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Sturgis, A Bit of History by Biker Bunny

 

 

 

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Sturgis, A Bit of History by Biker Bunny

What draws you to Sturgis?  Is it your first time and you want to see what all the hoopla is about?  Is the shear mass of motorcycles all in one spot you enjoy?  The camaraderie?  The live bands, Buffalo Chip (a city unto itself), Full Throttle Saloon (now across from the Drag Pipe Saloon), Mount Rushmore, Deadwood, Devil’s Tower, or are you like me and want to enjoy the magic of the Black Hills?  Notice on my list I don’t have Sturgis Racing.  In the eleven years that we have been operating Chariots of Fire Customs LLC, not one person has told me a story about going to the races at Sturgis and yet that is one of the very first events.

For those of you that don’t know, in 1936 JC “Pappy” Hoel opened up an Indian dealership in the Sturgis area.  The following year Pappy and fellow riders found the Jackpine Gypsies MC.  The club became an official charter of the American Motorcyclist Association hoping to increase community support for riders in the area.  The Sturgis Chamber of Commerce teamed up with Pappy and the Gypsies to build a half-mile dirt track for motorcycle racing recognizing the benefits of bringing riders into their community.  In 1939 more than 800 riders turned out to watch nineteen riders duke it out for $500 prize.  The races continued to grow and expand to include stunts and hill climbs during the ‘30s and ‘40s.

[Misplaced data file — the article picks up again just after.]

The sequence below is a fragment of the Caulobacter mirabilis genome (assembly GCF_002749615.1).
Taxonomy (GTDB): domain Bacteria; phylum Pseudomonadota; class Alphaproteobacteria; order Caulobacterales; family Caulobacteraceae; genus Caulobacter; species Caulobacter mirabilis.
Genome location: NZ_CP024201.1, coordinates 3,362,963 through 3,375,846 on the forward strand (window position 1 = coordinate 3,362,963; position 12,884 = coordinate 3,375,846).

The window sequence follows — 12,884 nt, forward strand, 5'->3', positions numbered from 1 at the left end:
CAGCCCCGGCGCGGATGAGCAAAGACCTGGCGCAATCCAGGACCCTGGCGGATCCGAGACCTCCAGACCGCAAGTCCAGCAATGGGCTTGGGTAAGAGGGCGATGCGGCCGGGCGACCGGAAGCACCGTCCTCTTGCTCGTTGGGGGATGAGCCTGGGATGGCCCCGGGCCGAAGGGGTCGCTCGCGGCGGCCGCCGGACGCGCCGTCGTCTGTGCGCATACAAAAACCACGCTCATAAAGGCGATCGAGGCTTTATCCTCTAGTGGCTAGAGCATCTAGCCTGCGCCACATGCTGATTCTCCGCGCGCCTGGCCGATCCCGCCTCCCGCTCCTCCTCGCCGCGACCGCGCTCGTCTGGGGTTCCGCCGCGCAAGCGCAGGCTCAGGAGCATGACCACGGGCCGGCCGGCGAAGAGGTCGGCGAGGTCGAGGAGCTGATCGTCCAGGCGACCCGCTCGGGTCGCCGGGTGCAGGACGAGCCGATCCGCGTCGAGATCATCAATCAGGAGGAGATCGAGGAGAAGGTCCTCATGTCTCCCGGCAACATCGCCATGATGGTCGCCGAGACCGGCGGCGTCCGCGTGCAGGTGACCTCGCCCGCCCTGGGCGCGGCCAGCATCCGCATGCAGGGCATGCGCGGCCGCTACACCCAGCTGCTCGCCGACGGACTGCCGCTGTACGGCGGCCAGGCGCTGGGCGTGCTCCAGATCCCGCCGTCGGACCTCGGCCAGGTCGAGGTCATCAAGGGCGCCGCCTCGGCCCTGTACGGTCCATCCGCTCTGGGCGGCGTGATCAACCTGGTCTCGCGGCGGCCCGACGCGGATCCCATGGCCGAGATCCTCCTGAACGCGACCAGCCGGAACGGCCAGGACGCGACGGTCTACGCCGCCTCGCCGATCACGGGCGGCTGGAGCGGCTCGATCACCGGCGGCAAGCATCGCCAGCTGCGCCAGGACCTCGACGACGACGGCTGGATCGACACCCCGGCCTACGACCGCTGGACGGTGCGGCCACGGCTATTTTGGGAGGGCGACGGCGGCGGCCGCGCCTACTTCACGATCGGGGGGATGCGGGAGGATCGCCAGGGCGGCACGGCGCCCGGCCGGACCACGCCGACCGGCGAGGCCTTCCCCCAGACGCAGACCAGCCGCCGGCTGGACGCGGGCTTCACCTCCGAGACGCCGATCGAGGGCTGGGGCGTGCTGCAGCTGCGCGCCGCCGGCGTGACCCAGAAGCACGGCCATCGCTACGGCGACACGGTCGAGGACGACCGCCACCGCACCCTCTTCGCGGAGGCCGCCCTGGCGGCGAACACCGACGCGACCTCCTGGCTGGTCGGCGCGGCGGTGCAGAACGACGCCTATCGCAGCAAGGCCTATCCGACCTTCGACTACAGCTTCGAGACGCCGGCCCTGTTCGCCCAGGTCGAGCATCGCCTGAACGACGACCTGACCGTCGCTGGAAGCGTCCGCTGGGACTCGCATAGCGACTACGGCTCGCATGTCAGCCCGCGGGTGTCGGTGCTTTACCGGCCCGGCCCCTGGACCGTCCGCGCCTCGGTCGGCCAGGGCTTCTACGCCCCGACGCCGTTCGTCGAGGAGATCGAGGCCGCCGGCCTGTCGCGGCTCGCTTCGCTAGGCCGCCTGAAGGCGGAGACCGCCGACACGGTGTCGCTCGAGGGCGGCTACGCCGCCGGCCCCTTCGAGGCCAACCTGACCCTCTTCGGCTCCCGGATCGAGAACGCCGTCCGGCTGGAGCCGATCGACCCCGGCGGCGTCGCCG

As the rally grew, so did the events and the rally itself.  It went from a two-day event to a three-day event in 1964.  It wasn’t until 1975 that the Sturgis Rally grew to its current seven-day event.  The emphasis on racing began to recede in the ‘70’s with choppers and custom iron bikes taking over the town of Sturgis.  And not in a good way as stories have been told of toilets, bikes and even streets getting doused in gasoline and set on fire.  The early ‘80’s brings about venues outside the town such as the Buffalo Chip.  Every year the rally grows.

Racing, the sport that started it all still remains an integral part of the event. Initially, the event began with a half-mile race. There are half-mile races yet today, in both Sturgis and Rapid City. The racing side of the event has expanded to include ADBA drag racing at Sturgis Dragway as well as professional and amateur hill climbs at Bessie’s Knob Hill.  So who will come back with stories about the racing?  Will you go to the half-mile AMA All Star Professional race on Monday, August 8th or the vintage racing featuring the old board trackers on Tuesday?  Maybe the hill climbs will draw your attention.  The prize money is at $10,000 and they are hoping to increase it to $20,000 in order to attract top national racers.  A far cry from the original $500!  For more information go to: http://www.sturgisdrags.com . Looking forward to hearing about your Sturgis adventure.

Most information taken from Hot Bike Special Sturgis Edition Volume 48.

Photos from sturgisareachamber.com;rapidcityjournal.com;bikernet.com;dragbike.com.

 

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